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Axel, our safety expert, is on his travels again, this time in the automated manufacturing industry. Using the latest and smartest protective equipment, this action movie takes you on an instructive journey through the many risks within the industry.
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*Examples from France
The lack of proper protective equipment within automated manufacturing can be costly. Everything from a fine for breaching occupational health and safety regulations to costly stoppages – not to mention the cost to those affected.
The serious consequences of workplace accidents for those affected and their families, colleagues and managers have been covered by us at Axelent in previous articles. But a workplace accident could also have catastrophic financial consequences for a company. According to figures from the European Agency for Safety and Health at Work, the annual cost of workplace accidents in the EU alone totals EUR 476 billion. As well as the emotional and financial aspects of caring for the injured person, there are a number of indirect costs, such as equipment replacement, production stoppages, fines/damages, the recruitment and training of a new employee and reduced productivity from other employees, to name but a few.
Prevention using proper protective equipment is significantly cheaper. Axelent is here to help you with this wherever you are located in the world.
The American Society of Safety Engineers Carsat, France
European Agency for Safety and Health at Work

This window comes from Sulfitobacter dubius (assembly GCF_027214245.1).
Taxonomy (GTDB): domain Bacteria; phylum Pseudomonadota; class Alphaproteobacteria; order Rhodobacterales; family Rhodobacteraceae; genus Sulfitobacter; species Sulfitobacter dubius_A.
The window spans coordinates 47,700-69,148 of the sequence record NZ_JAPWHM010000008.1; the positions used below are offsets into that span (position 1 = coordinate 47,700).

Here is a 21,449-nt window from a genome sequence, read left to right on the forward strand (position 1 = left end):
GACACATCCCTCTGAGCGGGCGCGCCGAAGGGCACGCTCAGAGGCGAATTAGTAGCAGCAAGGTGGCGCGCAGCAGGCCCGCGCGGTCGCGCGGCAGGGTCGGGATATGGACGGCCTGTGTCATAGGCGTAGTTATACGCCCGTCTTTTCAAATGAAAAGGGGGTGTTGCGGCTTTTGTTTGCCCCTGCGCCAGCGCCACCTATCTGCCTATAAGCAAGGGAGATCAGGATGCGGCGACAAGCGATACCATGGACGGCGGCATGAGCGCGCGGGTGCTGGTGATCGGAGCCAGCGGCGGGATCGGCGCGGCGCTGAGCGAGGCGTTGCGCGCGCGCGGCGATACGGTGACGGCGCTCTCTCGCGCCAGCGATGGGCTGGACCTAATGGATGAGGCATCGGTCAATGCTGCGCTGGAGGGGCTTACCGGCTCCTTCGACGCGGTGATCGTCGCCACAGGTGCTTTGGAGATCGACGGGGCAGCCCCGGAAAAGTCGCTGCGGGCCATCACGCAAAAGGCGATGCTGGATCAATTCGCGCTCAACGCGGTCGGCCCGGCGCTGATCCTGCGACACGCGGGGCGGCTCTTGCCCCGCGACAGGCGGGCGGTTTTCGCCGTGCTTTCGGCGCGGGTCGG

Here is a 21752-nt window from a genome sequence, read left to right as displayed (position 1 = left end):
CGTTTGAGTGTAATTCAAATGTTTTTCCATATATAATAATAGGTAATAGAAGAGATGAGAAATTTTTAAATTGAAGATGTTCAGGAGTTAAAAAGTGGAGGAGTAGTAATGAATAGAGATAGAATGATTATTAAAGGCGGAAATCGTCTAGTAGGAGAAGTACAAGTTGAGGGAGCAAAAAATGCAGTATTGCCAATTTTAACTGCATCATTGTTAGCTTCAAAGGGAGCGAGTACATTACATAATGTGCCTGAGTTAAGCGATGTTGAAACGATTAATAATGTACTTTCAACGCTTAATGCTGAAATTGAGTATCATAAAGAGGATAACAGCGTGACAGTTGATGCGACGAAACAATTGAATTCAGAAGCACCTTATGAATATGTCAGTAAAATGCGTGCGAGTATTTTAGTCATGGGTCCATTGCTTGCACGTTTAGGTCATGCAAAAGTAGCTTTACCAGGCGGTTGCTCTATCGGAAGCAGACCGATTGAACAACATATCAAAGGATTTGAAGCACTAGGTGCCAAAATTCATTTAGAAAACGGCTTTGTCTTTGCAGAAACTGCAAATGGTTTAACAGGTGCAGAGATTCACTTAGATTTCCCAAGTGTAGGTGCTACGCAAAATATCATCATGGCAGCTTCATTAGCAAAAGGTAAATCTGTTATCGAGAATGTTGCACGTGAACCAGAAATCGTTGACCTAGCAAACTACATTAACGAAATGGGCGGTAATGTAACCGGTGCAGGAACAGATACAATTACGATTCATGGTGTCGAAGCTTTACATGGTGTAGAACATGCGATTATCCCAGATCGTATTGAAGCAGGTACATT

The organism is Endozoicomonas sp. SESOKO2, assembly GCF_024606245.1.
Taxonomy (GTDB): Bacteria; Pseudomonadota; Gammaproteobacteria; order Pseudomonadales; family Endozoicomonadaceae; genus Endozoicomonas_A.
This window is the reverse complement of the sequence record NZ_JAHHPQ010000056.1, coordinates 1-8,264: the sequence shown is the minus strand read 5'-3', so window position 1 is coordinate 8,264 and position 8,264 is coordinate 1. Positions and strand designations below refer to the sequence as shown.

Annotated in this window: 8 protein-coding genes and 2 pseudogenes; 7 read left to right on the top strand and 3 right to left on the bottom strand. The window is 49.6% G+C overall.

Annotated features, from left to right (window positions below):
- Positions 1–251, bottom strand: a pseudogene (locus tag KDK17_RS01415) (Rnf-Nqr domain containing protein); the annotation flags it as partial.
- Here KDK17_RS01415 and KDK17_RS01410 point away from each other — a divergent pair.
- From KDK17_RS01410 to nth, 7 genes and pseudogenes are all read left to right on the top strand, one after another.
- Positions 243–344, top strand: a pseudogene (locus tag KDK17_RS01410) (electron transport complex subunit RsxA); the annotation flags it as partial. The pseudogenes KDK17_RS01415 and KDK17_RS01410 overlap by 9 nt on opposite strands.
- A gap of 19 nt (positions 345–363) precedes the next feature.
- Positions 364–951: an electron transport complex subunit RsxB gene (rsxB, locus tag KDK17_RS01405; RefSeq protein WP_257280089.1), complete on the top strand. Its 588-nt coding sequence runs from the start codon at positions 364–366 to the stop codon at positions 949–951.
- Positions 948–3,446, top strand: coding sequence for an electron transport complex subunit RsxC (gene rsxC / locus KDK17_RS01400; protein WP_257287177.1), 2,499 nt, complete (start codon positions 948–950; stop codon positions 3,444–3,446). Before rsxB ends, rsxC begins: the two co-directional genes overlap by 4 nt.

The forklift is as indispensable within industry as it is life-threatening if not operated correctly. In the USA alone, forklift accidents lead to 85 deaths a year and account for one in six of all fatal workplace accidents.
In both the UK and Sweden, figures show that forklifts account for more workplace accidents than any other machine. In the UK alone, forklift accidents result in 300 hospital visits a year, which, according to the British Safety Council, is five British workers a day. The most vulnerable are workplace pedestrians, who make up 57 per cent of those injured in the UK and 80 per cent of those injured in the USA. In their study, the British Safety Council claim that many of the accidents could have been avoided if companies had been more stringent in cordoning off walking and driving areas.
In the USA, where 85 people are killed every year and 34,900 are seriously injured in forklift accidents, the Occupational Safety & Health Administration (OSHA) say that accidents would fall by 70 per cent if workplaces provided more training programmes and adopted more stringent safety measures. In addition to the suffering that would be avoided, the overall cost of accidents would drop by USD 94.5 million a year.
Australia is one country that has steadily reduced the number of forklift accidents. In 2008, the number of seriously injured people was registered at 1,100. Seven years later it had dropped to 800. The country has invested heavily in the safety training of forklift drivers and other employees at workplaces where forklifts are used.
Source: Occupational Safety & Health Administration